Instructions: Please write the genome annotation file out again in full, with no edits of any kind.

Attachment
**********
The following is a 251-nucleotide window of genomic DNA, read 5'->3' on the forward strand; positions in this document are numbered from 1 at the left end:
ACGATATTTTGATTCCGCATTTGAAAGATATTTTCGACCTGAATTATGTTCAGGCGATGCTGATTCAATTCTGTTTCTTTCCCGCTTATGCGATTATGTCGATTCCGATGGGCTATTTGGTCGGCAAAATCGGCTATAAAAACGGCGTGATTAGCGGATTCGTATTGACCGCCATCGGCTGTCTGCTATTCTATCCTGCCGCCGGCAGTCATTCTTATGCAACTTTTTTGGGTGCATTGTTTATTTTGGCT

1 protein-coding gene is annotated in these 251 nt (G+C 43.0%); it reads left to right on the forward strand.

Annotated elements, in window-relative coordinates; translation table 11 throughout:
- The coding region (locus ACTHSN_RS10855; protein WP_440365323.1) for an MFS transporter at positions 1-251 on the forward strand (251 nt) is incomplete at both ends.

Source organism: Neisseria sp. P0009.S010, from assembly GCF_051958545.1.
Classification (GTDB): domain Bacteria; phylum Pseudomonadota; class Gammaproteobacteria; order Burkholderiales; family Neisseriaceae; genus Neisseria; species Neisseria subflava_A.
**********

The following is a 251-nucleotide window of genomic DNA, read 5'->3' on the forward strand; positions in this document are numbered from 1 at the left end:
ACGATATTTTGATTCCGCATTTGAAAGATATTTTCGACCTGAATTATGTTCAGGCGATGCTGATTCAATTCTGTTTCTTTCCCGCTTATGCGATTATGTCGATTCCGATGGGCTATTTGGTCGGCAAAATCGGCTATAAAAACGGCGTGATTAGCGGATTCGTATTGACCGCCATCGGCTGTCTGCTATTCTATCCTGCCGCCGGCAGTCATTCTTATGCAACTTTTTTGGGTGCATTGTTTATTTTGGCT

1 protein-coding gene is annotated in these 251 nt (G+C 43.0%); it reads left to right on the forward strand.

Annotated elements, in window-relative coordinates; translation table 11 throughout:
- The coding region (locus ACTHSN_RS10855; protein WP_440365323.1) for an MFS transporter at positions 1-251 on the forward strand (251 nt) is incomplete at both ends.

Source organism: Neisseria sp. P0009.S010, from assembly GCF_051958545.1.
Classification (GTDB): domain Bacteria; phylum Pseudomonadota; class Gammaproteobacteria; order Burkholderiales; family Neisseriaceae; genus Neisseria; species Neisseria subflava_A.